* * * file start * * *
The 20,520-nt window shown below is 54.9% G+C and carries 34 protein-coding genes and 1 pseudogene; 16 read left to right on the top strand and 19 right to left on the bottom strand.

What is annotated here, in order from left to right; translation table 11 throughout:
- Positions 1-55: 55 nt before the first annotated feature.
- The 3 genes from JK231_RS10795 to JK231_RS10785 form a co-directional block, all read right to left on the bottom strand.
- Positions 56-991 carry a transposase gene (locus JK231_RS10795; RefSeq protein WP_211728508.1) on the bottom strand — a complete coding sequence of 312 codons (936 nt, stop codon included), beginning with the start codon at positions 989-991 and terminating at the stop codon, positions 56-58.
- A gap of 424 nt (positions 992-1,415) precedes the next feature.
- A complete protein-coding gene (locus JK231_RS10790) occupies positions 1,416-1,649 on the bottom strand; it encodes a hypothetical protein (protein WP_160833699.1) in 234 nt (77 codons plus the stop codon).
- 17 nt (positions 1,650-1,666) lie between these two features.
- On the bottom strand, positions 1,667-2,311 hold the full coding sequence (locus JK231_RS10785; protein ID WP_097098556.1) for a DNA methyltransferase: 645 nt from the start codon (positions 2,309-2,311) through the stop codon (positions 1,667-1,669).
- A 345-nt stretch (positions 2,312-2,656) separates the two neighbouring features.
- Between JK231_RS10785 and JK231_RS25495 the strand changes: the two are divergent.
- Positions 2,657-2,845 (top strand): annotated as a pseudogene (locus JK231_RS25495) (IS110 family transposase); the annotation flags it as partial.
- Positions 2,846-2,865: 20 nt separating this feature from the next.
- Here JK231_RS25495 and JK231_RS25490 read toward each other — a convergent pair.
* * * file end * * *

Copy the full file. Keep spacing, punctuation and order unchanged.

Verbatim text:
The 20,520-nt window shown below is 54.9% G+C and carries 34 protein-coding genes and 1 pseudogene; 16 read left to right on the top strand and 19 right to left on the bottom strand.

What is annotated here, in order from left to right; translation table 11 throughout:
- Positions 1-55: 55 nt before the first annotated feature.
- The 3 genes from JK231_RS10795 to JK231_RS10785 form a co-directional block, all read right to left on the bottom strand.
- Positions 56-991 carry a transposase gene (locus JK231_RS10795; RefSeq protein WP_211728508.1) on the bottom strand — a complete coding sequence of 312 codons (936 nt, stop codon included), beginning with the start codon at positions 989-991 and terminating at the stop codon, positions 56-58.
- A gap of 424 nt (positions 992-1,415) precedes the next feature.
- A complete protein-coding gene (locus JK231_RS10790) occupies positions 1,416-1,649 on the bottom strand; it encodes a hypothetical protein (protein WP_160833699.1) in 234 nt (77 codons plus the stop codon).
- 17 nt (positions 1,650-1,666) lie between these two features.
- On the bottom strand, positions 1,667-2,311 hold the full coding sequence (locus JK231_RS10785; protein ID WP_097098556.1) for a DNA methyltransferase: 645 nt from the start codon (positions 2,309-2,311) through the stop codon (positions 1,667-1,669).
- A 345-nt stretch (positions 2,312-2,656) separates the two neighbouring features.
- Between JK231_RS10785 and JK231_RS25495 the strand changes: the two are divergent.
- Positions 2,657-2,845 (top strand): annotated as a pseudogene (locus JK231_RS25495) (IS110 family transposase); the annotation flags it as partial.
- Positions 2,846-2,865: 20 nt separating this feature from the next.
- Here JK231_RS25495 and JK231_RS25490 read toward each other — a convergent pair.